I read an article recently which said that the pandemic and the subsequent lockdown has led to an increasing preference for light-hearted, easy entertainment on OTT channels, as opposed to the intense, distinct and the qualitative web series that we had craved for earlier. The article further espoused how we no longer can go to a cinema hall to satisfy our fixations for comfortable family drama or action comedies.
Added to this is the inescapable lockdown blues and it is only natural that we pick up a Mirzapur or 365 Days or The Big Bang Theory over heavy, serious series that would only make us feel bleaker about the world.
Having read this article, I wondered which of the two categories I can place The Trial of the Chicago 7 into, a movie which I recently watched on Netflix. I realised I could not in either, and therein lies the genius of the film. It precariously balances between the two mentioned categories because, induced as it is with entertaining courtroom drama, dramatic dialogues and a dose of humour, it does not lose seriousness of the issue that it centrally handled.
The film follows the trial of seven men — a group of anti-Vietnam war protesters who were charged with conspiracy and crossing state lines to incite riots at the 1968 Democratic National Convention in Chicago. This film and the trial are based on real-life events that took place in the summer of 1968 in Illinois, Chicago.
A quick context: The time in which the movie is set, America was already rife with demonstrations, protests, rallies and attempted rallies against the Vietnam war. President Johnson had escalated the American involvement in the war which translated into more soldiers being deployed, more atrocities being committed and more casualties being ensued.
The war, which also came with a huge economic cost, had no direct benefit to the domestic life of the average American, and naturally had started drawing widespread condemnation. Even before the said Chicago protests took place, it had assumed the proportions of an anti-war movement.
As much as the objective of this anti-war movement was to stop the ever-increasing recruitment of American soldiers into the war, it also aimed at opposing the violence perpetrated by the American government against a foreign country. And because it sought to question the very principles that the state held in justification of the war and the war excesses, it drew an impressive range of counter-movements — women’s liberation groups, African-American civil rights groups, Communists, Environmentalists, students and even, or rather most importantly mothers of the deployed soldiers.
Cut to the anti-CAA movement in the present times in India. It is not just the minority which would have been directly affected by the law that we were protesting — but the women’s groups, the queer groups, the journalists, the lawyers, the artists, the IIT students (and not just your Delhi humanities ones), even the usually politically neutral, liberal-minded middle class were on the streets with slogans.
The same can be said with any anti-establishment movements that the world has seen in the past decade. Indeed, this demonstrates that sometimes a pressing issue at hand does its role of triggering a sporadic protest, but sometimes that very sporadic protest becomes the starting point from where a movement gradually expands and evolves into a struggle against an oppressive regime.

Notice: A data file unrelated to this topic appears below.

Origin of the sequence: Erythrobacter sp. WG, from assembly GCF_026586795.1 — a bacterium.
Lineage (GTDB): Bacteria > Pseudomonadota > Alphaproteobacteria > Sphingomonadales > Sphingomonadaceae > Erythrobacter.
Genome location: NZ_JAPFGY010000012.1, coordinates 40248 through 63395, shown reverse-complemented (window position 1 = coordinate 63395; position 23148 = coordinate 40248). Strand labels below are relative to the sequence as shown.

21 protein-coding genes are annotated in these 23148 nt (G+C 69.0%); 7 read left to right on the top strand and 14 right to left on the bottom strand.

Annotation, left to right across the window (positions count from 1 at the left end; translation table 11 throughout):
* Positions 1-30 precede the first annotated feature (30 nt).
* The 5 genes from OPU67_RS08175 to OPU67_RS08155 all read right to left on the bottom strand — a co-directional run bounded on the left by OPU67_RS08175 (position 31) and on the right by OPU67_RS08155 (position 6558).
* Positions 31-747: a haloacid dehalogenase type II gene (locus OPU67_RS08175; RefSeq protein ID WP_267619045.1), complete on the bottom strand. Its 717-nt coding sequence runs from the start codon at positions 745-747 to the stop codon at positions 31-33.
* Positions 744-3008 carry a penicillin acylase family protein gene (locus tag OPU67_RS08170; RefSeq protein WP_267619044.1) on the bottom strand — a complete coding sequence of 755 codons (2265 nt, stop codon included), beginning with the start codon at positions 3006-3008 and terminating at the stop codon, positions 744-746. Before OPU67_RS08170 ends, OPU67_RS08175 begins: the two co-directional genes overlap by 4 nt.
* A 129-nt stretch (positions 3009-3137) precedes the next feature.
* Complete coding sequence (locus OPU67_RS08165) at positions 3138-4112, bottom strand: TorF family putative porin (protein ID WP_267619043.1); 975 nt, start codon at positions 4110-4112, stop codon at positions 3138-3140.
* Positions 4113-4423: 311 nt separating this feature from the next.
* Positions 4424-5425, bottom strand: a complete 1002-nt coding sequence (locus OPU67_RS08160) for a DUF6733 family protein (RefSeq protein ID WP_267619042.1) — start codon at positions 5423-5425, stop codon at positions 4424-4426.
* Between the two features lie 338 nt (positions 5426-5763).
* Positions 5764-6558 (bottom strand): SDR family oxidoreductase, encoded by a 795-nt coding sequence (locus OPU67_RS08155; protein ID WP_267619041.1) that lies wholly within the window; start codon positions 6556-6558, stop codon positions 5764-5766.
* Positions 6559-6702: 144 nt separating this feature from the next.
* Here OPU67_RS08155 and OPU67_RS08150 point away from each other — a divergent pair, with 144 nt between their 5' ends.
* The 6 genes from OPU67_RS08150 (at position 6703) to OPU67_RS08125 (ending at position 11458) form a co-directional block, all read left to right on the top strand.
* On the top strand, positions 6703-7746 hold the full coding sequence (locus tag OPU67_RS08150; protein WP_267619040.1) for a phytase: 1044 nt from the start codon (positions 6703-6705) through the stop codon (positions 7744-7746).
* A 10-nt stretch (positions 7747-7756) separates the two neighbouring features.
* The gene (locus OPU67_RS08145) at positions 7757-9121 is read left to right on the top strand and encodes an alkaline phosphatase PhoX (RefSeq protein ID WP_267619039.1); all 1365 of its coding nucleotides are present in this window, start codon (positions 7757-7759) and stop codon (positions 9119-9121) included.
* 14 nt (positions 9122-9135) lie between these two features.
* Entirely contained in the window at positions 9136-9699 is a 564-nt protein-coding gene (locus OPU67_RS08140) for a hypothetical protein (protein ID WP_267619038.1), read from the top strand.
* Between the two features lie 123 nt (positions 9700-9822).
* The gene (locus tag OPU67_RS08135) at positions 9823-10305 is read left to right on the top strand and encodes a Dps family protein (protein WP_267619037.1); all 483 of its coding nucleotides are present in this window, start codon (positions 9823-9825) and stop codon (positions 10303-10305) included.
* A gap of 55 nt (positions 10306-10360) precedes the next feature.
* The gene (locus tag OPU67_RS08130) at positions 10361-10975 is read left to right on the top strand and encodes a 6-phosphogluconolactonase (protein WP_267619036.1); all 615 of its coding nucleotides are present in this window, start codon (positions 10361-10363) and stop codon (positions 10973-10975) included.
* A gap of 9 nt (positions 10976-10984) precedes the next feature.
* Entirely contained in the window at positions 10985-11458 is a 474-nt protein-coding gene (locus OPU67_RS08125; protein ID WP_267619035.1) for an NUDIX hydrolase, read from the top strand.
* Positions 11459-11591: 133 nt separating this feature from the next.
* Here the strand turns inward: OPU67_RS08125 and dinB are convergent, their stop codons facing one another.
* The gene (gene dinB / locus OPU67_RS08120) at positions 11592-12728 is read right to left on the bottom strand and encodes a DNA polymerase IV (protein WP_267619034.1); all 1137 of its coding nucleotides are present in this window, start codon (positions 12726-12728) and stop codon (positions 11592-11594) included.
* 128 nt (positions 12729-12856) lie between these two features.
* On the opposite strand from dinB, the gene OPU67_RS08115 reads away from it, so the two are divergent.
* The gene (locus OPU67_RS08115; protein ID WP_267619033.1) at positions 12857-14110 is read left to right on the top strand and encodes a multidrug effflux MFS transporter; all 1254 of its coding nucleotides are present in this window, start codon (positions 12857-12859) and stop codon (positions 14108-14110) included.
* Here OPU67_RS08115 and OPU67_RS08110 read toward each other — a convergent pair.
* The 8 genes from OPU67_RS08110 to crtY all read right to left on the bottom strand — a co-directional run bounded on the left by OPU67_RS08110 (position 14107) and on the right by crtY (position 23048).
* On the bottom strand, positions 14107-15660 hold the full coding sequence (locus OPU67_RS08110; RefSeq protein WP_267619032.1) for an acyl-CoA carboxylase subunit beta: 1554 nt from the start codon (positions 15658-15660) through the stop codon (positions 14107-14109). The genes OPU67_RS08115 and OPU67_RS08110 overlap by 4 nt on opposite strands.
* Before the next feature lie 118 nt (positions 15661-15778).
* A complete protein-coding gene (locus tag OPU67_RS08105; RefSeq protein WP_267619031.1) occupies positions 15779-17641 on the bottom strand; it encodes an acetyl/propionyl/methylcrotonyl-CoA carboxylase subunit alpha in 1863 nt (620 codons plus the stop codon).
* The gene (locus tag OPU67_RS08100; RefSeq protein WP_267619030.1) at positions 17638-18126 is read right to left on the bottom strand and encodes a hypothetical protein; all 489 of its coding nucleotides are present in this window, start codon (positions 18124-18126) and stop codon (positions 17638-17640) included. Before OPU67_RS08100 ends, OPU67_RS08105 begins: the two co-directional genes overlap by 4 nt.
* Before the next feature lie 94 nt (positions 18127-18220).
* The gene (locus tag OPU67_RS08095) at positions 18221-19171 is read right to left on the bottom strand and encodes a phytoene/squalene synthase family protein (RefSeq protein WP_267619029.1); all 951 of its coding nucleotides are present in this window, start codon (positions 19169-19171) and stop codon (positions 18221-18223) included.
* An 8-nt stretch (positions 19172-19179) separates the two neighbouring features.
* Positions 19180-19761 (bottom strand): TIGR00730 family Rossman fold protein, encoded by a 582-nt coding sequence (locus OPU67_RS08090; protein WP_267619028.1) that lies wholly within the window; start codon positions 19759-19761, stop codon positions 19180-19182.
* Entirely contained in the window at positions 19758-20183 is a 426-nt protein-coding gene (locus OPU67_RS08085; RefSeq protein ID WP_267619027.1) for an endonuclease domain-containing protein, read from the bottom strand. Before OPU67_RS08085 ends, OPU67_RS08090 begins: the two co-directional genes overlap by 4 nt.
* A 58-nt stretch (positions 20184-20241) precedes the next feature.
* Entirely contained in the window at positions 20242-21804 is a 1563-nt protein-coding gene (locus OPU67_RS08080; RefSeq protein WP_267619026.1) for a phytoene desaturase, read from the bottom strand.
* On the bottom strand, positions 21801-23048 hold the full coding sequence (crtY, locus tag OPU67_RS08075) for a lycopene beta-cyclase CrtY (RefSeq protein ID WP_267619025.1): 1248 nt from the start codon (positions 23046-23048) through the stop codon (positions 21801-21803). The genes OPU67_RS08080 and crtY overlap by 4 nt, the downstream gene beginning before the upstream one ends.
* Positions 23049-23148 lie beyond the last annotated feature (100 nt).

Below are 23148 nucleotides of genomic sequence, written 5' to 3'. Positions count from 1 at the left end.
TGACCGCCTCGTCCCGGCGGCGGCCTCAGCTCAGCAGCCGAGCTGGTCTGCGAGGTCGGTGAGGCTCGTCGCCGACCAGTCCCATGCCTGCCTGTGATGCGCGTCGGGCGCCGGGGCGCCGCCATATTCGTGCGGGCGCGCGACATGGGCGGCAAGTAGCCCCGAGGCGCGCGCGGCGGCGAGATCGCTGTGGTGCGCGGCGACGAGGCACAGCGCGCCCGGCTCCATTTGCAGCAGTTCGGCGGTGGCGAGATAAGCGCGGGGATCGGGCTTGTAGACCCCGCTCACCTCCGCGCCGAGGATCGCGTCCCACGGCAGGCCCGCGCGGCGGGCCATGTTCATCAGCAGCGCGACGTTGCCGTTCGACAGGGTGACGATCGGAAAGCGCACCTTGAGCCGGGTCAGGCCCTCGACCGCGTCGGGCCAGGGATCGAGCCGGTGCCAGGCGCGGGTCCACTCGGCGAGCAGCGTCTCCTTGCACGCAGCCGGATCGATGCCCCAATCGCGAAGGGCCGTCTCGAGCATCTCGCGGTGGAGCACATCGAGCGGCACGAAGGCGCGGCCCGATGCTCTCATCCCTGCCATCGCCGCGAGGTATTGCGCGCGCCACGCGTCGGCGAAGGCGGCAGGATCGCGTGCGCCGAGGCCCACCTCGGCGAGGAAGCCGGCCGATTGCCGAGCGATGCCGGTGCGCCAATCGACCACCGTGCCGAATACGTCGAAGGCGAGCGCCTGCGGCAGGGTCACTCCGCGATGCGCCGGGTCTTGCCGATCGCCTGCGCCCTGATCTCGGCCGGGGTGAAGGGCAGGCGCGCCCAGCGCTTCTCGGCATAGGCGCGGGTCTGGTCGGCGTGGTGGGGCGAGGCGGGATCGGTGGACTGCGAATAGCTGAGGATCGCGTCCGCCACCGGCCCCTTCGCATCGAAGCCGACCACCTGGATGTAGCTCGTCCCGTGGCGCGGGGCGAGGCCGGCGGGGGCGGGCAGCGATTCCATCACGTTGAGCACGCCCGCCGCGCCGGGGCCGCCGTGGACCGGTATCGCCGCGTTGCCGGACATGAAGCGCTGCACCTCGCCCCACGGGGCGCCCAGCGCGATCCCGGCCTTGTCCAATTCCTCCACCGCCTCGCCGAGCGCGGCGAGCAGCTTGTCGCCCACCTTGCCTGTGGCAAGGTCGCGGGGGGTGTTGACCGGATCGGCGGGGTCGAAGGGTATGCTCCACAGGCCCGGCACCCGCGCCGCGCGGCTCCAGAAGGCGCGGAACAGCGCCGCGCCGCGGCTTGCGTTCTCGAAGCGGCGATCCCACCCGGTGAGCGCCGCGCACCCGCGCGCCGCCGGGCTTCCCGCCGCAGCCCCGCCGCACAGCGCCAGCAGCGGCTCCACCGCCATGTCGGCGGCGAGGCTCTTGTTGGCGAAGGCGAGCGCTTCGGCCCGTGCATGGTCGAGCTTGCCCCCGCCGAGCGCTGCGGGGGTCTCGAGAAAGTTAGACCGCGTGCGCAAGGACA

The trial of Chicago 7 originally began with the trial of eight men, the eighth being an African American, Bobby Seale, a founding member of the Black Panther Party. The “draft system” (conscription like system to recruit more men into the war) unfairly forced African American men to serve at rates disproportionately higher than the general population.
In this sense, the grievances that Seale and the other members of the African-American community had were personal. The war was affecting him directly, an experience that the seven did not share with him. The mistrust he had with the other seven, including the lawyer who wished to represent him in good faith, were examples of how the fault lines can be so deeply embedded.
In one of the scenes — one of the best ones — when the lawyer and Tom Hayden (student president and one of the seven on trial) inform Bobby that his friend and fellow Black Panther member is shot down in a police encounter, he asks Hayden looking him in the eyes:
“You’ve all got the same father, right? Cut your hair, don’t be a fag, respect authority, respect America – respect me. Your life, it’s a ‘fuck-you’ to your father, right? A little?”
What he meant was that they were not the same; their frustration was from an antipathy towards the system in general and the seven could afford not to have it. He didn’t have an option because the system targeted him specifically.
For many of us who were at the anti-CAA protests — working professionals or students from the middle class, financially well off families — the protest was our way to stand up against the illiberal, parochial, dogmatic extended families and social circles we inhabit. We understand and even empathise with the ones against whom the wrongs are perpetrated. What we fall short of is experiencing the actual injustice that the victims face and standing at the receiving end of the system.